The ways of experimenting always lead to places I don't expect. I have a new appreciation for my Husband, who just does not like beets. I always think how it is impossible not to love a beet, but after tasting this yogurt, I can not imagine liking it. After all, he goes on eating cuttlefish and last time we ate at Polonez, he ordered (and loved) the tripe soup - for someone I tend to think is picky, these are brave accomplishments. I made this Rainbow Salad for myself, and another green salad and a piece of fish for him, and we were both happy and eating together at the same time, and isn't this what I should be thankful for?

It's easier with a small family to become a short order cook, which is essentially what I have become. Even though not much could make me happier than mimicking the fast pace of a restaurant in my little galley kitchen, I'm trying not to do this so much, since the Boy-O is picky and I need to make him stop being picky. Little by little, it is coming along. For the past week, he devours peas that I planted late in the back yard, ripping open the little "zippers" and popping them in his mouth as fast as he can. Generally, if I can get him to take just one bite of something, he concedes into enjoyment of a new food.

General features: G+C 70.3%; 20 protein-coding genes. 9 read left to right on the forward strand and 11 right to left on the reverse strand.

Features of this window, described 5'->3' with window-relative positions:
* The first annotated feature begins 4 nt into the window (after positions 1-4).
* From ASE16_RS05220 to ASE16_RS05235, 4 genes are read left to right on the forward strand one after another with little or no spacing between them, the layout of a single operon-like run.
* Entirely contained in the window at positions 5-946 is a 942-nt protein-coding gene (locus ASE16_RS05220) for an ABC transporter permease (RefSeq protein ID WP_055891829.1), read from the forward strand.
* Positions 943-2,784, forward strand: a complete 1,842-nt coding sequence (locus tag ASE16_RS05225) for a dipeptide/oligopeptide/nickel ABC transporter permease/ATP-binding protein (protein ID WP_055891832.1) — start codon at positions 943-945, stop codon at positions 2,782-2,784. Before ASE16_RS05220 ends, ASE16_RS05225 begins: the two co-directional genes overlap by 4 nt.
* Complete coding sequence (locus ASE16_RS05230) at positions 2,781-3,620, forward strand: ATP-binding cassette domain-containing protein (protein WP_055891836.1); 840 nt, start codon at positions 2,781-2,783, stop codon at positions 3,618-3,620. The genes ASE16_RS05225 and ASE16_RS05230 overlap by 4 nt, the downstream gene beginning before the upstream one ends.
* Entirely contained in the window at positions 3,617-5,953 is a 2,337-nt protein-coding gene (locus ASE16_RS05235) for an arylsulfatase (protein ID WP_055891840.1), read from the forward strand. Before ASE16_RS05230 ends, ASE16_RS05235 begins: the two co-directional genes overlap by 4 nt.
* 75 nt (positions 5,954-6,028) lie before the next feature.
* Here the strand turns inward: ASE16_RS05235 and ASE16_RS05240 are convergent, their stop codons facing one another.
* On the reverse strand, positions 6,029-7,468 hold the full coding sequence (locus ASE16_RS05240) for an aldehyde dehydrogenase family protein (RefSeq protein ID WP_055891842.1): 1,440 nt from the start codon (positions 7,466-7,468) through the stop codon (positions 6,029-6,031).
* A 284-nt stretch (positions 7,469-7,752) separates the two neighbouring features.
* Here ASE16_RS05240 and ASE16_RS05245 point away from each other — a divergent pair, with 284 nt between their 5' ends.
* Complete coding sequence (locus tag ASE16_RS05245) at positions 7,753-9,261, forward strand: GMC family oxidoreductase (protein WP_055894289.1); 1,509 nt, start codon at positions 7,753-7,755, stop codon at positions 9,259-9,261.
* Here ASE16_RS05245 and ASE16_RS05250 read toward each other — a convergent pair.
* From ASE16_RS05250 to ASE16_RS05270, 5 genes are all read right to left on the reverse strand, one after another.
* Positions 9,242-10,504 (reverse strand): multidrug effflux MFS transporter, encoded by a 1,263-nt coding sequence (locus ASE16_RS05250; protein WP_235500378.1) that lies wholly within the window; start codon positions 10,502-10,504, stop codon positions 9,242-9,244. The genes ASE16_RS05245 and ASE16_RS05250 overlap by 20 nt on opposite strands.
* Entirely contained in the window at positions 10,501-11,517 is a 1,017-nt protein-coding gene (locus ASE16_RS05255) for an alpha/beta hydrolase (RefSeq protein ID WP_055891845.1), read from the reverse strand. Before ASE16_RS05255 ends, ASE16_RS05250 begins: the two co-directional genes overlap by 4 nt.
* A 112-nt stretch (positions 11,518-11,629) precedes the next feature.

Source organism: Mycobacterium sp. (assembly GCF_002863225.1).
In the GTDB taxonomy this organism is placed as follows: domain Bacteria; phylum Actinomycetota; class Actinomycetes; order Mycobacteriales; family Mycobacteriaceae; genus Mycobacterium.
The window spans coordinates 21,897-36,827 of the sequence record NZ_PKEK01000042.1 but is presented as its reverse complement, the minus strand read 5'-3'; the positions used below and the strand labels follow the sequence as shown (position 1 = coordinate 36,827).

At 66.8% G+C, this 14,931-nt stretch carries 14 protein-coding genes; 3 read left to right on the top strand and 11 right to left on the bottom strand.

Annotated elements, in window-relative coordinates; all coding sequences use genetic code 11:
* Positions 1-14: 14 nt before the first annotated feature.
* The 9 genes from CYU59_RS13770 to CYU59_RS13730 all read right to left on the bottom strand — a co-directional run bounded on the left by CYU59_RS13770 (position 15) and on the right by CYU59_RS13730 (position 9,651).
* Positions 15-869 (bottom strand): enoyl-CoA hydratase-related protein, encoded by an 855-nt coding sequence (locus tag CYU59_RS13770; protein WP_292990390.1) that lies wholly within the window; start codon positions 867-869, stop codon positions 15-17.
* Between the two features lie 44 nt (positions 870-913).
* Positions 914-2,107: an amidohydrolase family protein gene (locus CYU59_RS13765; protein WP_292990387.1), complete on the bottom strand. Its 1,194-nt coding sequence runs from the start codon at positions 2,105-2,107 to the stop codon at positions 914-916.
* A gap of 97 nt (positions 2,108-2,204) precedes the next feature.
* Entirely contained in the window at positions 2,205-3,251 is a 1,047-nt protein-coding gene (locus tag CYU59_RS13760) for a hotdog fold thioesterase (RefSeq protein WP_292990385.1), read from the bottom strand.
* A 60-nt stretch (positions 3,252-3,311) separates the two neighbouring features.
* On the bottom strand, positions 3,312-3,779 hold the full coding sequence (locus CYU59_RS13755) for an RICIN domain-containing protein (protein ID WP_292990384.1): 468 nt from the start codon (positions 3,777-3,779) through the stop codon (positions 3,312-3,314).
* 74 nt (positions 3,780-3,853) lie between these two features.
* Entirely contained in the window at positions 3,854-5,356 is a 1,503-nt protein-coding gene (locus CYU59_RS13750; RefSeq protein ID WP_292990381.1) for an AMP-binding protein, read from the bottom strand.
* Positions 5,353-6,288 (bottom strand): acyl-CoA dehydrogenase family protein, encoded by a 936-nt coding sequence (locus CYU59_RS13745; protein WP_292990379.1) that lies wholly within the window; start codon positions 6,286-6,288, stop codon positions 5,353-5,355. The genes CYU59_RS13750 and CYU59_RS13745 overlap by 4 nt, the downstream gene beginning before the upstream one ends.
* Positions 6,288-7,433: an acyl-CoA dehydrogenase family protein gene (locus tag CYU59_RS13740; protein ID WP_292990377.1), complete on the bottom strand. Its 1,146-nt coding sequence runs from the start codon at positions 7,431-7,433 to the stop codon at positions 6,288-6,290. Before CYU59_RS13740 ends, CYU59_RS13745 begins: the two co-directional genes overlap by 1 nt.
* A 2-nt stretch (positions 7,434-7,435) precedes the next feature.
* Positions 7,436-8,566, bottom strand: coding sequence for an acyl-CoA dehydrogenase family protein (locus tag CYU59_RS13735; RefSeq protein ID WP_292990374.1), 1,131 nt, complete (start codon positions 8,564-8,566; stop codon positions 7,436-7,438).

An adventurous-eater-friend of mine (*wink, wink*) told me that while she doesn't always love everything she tries, she would never tell her husband who tends to be a little more reserved in his eating habits. I doubt I could have held back and insisted my family try the yogurt, but I see her point. I often think that if I can just be a good example, that I will seep into the pores of my family - and I daily hope that this is the case. Sometimes I feel daunted in the tasks at hand, but usually persevere, always offering a taste of something new even though I'm most often met with a "no thanks". One day, I know things will change, and then I'll look back on these days of sometime frustration and smile.